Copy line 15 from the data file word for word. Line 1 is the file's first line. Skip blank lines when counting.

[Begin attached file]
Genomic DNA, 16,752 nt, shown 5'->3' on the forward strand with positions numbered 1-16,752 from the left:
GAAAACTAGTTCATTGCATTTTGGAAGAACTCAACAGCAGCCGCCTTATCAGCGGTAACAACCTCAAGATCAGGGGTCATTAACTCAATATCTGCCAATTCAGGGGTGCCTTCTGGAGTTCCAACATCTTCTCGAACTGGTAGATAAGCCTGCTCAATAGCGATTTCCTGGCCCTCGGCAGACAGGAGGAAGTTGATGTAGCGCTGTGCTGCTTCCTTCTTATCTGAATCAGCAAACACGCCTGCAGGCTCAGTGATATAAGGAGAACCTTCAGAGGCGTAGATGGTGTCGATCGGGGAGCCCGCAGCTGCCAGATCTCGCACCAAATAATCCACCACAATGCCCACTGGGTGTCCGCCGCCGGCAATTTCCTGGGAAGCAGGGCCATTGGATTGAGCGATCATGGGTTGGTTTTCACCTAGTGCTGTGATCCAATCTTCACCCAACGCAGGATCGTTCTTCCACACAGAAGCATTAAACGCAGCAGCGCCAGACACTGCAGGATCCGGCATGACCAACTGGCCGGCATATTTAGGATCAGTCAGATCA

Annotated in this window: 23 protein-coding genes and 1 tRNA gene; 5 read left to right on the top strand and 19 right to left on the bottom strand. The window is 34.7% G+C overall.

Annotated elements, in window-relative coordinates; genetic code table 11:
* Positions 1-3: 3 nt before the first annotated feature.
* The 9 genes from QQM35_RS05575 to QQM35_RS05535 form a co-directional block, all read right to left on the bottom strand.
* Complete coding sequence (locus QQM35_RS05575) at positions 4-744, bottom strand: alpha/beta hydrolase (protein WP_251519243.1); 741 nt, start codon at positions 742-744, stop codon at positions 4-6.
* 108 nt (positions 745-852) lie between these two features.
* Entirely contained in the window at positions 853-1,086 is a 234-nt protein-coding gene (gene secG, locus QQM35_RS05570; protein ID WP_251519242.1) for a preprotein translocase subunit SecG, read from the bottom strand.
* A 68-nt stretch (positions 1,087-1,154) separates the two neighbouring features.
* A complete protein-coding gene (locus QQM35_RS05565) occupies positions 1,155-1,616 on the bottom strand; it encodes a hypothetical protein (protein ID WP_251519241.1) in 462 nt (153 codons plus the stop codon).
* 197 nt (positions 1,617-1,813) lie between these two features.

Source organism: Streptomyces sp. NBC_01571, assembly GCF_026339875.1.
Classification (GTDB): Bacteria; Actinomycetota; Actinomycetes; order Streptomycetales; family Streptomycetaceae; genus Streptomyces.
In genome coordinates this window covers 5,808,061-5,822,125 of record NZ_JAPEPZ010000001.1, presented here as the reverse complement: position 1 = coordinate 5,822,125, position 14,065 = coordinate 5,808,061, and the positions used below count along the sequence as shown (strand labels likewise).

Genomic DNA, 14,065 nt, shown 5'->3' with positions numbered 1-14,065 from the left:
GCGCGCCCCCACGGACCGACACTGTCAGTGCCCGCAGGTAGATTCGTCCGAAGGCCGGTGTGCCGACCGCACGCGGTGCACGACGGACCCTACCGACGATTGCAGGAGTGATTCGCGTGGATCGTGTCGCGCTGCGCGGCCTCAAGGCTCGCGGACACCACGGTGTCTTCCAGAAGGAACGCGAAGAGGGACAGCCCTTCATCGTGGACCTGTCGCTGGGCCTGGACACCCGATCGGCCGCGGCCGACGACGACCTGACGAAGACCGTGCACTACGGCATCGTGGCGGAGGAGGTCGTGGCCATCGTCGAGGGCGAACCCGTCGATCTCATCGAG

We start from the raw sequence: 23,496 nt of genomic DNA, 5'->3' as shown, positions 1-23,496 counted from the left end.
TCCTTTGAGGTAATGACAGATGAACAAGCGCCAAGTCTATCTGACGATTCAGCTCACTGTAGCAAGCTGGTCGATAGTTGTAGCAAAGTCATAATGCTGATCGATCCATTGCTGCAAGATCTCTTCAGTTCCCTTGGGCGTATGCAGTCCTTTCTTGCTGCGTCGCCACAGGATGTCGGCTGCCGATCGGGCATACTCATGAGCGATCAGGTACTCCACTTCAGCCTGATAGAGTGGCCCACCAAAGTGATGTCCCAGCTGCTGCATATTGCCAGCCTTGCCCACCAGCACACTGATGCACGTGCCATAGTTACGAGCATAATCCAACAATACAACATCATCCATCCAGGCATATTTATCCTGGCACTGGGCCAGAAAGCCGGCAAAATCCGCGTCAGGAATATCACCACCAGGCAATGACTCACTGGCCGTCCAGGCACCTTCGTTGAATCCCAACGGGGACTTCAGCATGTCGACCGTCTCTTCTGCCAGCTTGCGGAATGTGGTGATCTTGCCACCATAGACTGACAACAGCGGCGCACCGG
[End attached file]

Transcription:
In genome coordinates this window covers 5,808,061-5,822,125 of record NZ_JAPEPZ010000001.1, presented here as the reverse complement: position 1 = coordinate 5,822,125, position 14,065 = coordinate 5,808,061, and the positions used below count along the sequence as shown (strand labels likewise).